Insolvency row: L&T terms Bhushan Steel's resolution plan 'discriminatory'

Larsen & Toubro Ltd (L&T), which is an operational creditor to Bhushan Steel Ltd, on Monday termed the resolution plan of debt-ridden firm as "discriminatory" and "arbitrary" saying its Rs 9 billion (Rs 900 crore) outstanding has not been given due priority by the Committee of Creditors (CoC).

L&T, through its counsel claimed it to be an "operational secured creditor" of Bhushan Steel as it has also contributed into the company by providing plants and machinery, like the other secured creditors of the debt-ridden firm and sought a higher preference in repayment of dues before NCLT.

Meanwhile, another firm Bhushan Energy Ltd (BEL) today moved the National Company Law Tribunal (NCLT) over termination of its power purchase agreement (PPA) with Bhushan Steel Ltd.

According to senior advocate Mukul Rohatgi, appearing for the engineering and construction firm L&T, only Rs 1,200 crore has been allotted for the operational creditors under the resolution plan.

ALSO READ: Tata Steel to pay Rs 352 bn cash for Bhushan Steel, becomes highest bidder

"Rs 200 crore (Rs 2 billion) is for pro rata distribution to all operational creditors and balance Rs 10 billion (Rs 1,000 crore) would depend on their discretion," Rohatgi said, adding "according to me, this type of treatment is discriminatory and arbitrary".

He further said: "Our case is different... We have contributed to their plant with goods and machinery which are embedded in the earth and are immovable property... We are a secured creditor."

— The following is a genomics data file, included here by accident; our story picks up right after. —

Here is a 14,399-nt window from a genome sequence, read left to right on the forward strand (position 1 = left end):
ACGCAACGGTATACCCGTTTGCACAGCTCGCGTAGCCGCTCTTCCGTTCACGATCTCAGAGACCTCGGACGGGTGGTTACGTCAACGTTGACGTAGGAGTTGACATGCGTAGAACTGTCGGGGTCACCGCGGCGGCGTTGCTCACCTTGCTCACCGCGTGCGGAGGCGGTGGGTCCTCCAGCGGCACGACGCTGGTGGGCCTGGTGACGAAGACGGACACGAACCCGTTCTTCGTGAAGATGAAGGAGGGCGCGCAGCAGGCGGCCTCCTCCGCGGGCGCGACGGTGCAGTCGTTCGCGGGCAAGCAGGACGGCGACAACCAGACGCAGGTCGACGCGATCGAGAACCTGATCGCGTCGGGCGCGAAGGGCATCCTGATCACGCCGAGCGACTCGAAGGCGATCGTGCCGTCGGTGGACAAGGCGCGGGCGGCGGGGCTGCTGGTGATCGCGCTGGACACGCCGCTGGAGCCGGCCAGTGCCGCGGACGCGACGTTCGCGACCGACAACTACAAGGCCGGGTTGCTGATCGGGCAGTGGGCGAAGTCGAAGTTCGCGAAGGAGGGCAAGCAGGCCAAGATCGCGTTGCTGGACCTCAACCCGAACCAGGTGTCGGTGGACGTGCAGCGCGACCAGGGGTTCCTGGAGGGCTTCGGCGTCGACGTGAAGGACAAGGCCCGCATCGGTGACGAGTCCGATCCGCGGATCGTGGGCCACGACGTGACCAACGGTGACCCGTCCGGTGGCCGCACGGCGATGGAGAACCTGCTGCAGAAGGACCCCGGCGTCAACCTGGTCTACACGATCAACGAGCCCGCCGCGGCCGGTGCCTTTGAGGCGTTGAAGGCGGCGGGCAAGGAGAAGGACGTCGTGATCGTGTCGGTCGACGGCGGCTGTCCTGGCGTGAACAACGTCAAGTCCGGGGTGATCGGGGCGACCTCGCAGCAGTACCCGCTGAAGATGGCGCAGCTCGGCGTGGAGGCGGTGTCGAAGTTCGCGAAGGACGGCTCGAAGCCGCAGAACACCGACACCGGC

Rohatgi contended that L&T can not be treated like other operational creditors of Bhushan Steel and it should be given "priority" over them.

Under the Insolvency and Bankruptcy Code, 2016 (IBC), the CoC consists mainly of secured financial creditors and they have a priority in the repayment of debt.

While resolution professionals of BEL, which is also going through insolvency proceedings, contended before the NCLT that termination of PPA with Bhushan Steel and avoidance of any payment by the successful bidder would be against the contract.

"It did not provide for unilateral termination of the contract," said the counsel appearing for BEL adding that it was like a capital power plant of Bhushan Steel which used to purchase its 100 per cent power generation.

NCLT would continue its argument tomorrow and CoC and Tata Steel, the successful bidder, are expected to argue.

Meanwhile, the employees of the Bhushan Steel Ltd today concluded their arguments, where they have contended that Tata Steel was not entitled to bid for the company under Section 29 A of the IBC Code.

Tata steel has emerged as the highest bidder for Bhushan Steel with offer of Rs 352 billion (Rs 35,200 crore) in cash along with 12.27 per cent of equity.

As on February 1, 2018, Bhushan Steel had a total debt of Rs 571.6 billion (Rs 57,160 crore).


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